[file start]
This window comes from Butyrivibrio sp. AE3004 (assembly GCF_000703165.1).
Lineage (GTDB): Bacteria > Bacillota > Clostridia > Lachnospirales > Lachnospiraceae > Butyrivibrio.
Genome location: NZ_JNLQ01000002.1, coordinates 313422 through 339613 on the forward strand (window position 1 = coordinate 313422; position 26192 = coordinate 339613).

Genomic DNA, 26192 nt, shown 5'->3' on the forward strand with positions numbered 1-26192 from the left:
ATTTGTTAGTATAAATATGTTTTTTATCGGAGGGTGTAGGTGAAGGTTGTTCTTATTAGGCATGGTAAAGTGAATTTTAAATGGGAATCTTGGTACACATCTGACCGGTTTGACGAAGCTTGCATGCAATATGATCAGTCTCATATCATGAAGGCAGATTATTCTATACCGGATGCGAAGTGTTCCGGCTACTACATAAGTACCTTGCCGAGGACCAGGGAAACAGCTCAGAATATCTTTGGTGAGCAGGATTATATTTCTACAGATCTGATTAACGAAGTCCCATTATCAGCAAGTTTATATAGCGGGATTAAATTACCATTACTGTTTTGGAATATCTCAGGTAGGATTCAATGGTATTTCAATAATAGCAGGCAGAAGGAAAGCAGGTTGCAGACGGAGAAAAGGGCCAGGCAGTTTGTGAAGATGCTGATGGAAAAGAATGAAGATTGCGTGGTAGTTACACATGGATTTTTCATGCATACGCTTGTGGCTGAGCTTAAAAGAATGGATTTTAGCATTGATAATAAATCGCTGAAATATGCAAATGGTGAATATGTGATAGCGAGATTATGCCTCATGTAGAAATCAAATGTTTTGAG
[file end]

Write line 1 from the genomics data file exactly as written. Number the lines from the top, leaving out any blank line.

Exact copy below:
This window comes from Butyrivibrio sp. AE3004 (assembly GCF_000703165.1).